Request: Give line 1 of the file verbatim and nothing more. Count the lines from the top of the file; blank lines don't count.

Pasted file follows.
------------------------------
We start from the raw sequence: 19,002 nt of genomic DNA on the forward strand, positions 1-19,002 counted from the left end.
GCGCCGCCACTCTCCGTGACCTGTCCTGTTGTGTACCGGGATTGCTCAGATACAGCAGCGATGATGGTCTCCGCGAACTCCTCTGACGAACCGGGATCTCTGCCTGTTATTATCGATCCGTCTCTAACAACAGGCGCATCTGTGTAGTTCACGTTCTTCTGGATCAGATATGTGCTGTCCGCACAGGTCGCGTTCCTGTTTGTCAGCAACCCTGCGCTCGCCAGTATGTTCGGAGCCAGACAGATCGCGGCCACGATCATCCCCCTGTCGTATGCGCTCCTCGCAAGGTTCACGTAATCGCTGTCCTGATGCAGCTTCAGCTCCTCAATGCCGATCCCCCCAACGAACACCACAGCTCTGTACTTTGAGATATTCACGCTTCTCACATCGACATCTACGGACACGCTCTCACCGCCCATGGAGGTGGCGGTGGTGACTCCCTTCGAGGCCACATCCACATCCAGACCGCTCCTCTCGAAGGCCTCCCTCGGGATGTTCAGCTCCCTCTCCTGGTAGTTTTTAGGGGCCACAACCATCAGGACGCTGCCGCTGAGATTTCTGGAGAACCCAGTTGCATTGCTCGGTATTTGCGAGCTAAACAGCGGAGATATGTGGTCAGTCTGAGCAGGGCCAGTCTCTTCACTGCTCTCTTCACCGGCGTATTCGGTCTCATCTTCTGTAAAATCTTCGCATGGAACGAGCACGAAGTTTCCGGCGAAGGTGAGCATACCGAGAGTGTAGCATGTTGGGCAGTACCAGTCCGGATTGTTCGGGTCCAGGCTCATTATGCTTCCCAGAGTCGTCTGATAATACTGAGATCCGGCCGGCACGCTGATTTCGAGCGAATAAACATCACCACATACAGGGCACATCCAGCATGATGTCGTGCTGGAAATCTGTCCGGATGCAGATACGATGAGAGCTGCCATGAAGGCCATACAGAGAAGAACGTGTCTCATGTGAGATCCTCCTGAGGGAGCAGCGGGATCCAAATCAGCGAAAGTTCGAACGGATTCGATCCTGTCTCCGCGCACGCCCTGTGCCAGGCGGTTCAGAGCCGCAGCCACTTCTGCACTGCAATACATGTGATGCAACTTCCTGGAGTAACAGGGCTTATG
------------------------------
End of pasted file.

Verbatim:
We start from the raw sequence: 19,002 nt of genomic DNA on the forward strand, positions 1-19,002 counted from the left end.